Thursday, 9 July 2015

A wander around the British Lawnmower Museum

I have visited Southport a few times, it is a place I have become very fond of.  Everytime I go I have thought about going to visit the British Lawnmower Museum, yet time and circumstances have made this not possible until the other day when I was there.  This time I knew I would have a couple of hours spare to have a bit of a wander and top of my wandering list was the museum.
The museum has had a facelift since last time I visited as I admit I had tried to find it once before but had wandered past before I realised where it was.  This is hard to do now.
The outside is beautifully decorated so you cannot fail to see where it is.  The entrance is through the family's shop, the Discount Garden Machinery Warehouse.  For a modest entrance fee the audio tour is switched on and you get to wander about the two floors of the museum.
It contains lawnmowers, from the modern and toy variety,,,,
...to the very old push along and every thing else in between.
Now you might think that once you have seen one lawnmowever you have seen them all.  Also, I have to say that the lawn is not the be-all and end-all of my gardening,   I was going out of curiosity, not fandom.
After a short while though I found I was looking more closely at them.  Curiosity was really taking over. I loved the crest on this one, it reminded me of ones we used to have when I was growing up.
There was something quite mesmerising about the rows and rows of machines.
There is a growing collection of lawnmowers donated by the 'Rich and Famous'.  This one donated by Paul O'Grady made me smile.
This one belonged to Jean Alexander, better known to many as Hilda Ogden from Coronation Street who apparently lived in Southport for many years.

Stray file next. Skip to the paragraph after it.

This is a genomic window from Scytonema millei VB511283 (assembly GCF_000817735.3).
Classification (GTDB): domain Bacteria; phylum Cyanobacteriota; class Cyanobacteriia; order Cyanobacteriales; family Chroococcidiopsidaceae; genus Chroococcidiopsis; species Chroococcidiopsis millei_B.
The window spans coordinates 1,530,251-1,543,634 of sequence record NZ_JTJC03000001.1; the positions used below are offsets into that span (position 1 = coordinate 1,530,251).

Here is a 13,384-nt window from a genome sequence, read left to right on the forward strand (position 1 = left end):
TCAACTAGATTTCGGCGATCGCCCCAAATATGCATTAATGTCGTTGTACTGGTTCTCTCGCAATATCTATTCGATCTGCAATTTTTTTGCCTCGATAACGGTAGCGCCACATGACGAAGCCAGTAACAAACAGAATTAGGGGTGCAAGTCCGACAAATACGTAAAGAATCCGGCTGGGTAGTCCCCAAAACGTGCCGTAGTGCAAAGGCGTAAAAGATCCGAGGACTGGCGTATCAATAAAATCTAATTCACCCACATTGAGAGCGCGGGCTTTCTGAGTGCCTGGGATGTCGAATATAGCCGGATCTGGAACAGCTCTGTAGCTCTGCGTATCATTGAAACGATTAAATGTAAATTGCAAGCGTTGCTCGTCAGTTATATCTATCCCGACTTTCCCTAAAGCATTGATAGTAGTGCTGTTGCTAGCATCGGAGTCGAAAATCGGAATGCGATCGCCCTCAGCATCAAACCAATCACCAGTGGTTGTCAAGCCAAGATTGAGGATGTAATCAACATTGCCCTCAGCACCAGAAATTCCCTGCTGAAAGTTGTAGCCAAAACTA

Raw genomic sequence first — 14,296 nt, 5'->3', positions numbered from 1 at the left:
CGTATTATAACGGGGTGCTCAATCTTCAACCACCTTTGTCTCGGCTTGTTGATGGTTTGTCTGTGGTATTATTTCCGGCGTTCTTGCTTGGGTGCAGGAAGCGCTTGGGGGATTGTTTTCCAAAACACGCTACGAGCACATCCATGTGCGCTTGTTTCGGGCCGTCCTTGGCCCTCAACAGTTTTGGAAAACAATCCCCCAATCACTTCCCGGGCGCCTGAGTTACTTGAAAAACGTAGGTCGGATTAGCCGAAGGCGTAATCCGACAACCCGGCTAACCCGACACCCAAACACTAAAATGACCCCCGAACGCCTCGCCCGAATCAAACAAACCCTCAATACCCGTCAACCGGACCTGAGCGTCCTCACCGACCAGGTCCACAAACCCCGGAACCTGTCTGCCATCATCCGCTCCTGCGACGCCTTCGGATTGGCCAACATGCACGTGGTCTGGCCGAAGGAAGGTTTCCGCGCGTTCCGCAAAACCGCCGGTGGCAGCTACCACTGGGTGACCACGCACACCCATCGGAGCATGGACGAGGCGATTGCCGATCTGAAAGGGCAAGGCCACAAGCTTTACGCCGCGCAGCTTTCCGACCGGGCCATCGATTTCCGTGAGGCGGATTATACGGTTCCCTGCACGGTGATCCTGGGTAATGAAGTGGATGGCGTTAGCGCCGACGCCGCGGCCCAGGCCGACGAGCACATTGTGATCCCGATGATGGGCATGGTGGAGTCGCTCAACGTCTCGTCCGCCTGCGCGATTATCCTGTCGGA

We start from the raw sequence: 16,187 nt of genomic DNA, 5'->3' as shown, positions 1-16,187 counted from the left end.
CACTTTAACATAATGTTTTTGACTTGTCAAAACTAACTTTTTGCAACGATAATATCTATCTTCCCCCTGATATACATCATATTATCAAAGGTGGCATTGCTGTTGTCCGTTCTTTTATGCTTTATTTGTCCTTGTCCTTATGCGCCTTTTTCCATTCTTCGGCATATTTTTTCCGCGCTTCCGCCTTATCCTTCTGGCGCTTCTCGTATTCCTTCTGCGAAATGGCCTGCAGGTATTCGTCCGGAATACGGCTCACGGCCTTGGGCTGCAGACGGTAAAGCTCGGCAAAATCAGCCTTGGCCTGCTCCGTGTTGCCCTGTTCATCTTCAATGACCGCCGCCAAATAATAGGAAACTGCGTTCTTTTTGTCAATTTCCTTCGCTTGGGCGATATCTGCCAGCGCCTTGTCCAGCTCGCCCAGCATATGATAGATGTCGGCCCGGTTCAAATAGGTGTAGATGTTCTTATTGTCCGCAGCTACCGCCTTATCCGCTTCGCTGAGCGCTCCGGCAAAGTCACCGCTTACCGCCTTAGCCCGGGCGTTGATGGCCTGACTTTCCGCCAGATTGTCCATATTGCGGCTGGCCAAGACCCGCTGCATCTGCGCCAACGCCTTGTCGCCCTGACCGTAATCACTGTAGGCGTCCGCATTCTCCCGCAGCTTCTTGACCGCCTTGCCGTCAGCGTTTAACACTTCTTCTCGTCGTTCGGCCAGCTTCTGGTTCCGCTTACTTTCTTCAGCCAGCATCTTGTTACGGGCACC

and this one was donated by Richard Madeley and Judy Finnegan.  They have many other 'celebrity' mowers.
The museum is informative, it takes you through the history of the lawnmower as I am sure you would expect.  This is a photograph of the first ride on motor-mower in 1904.
This car is a training car, the sign by it says that in 1939 one ACTO car was going to allocated to every school in the country to enable young people to learn to drive.  The Second World War broke out and this scheme never progressed but 200 of the cars were made.  The car has a 1hp Villiers engine and a top speed of 10 mph.  In my mind it is almost a forerunner of the Sinclair C5 (well, it was small, I think there the similarities end).
I had to buy a postcard depicting this advertisement.  I assure you I dress like this to mow the lawn all the time (if I had that dress I probably would, I think it is wonderful).
Poldark - is that you?
I really enjoyed my visit to the museum. It has great charm.

The day ended, as is now traditional on my visits to Southport; with a stop-off at Crosby to eat ice-cream and gaze upon Anthony Gormley's 'Another Place' statues.  On a warm sunny day there are few better things to do.

5 comments :

  1. We lived in Southport for 10 yrs, 25 yrs ago. I don't remember the museum there then and Anthony Gormley's sculptures certainly weren't there when we lived there. Glad you enjoyed your visit there.

    ReplyDelete
  2. Thanks for this, it's good it's to this museum thriving and that the charm of lawn mowers is a passion shared by many :)

    ReplyDelete
  3. So many old and not so old lawn mowers in the museum, I almost get a lawn mower complex. At home I am the one who mows the lawn, I think I will wear next time a fancy dress only nobody can see me behind the roses.

    ReplyDelete
  4. Who knew there would be a place like a lawn mowing museum - interesting visit. Thanks JC

    ReplyDelete

All comments are moderated.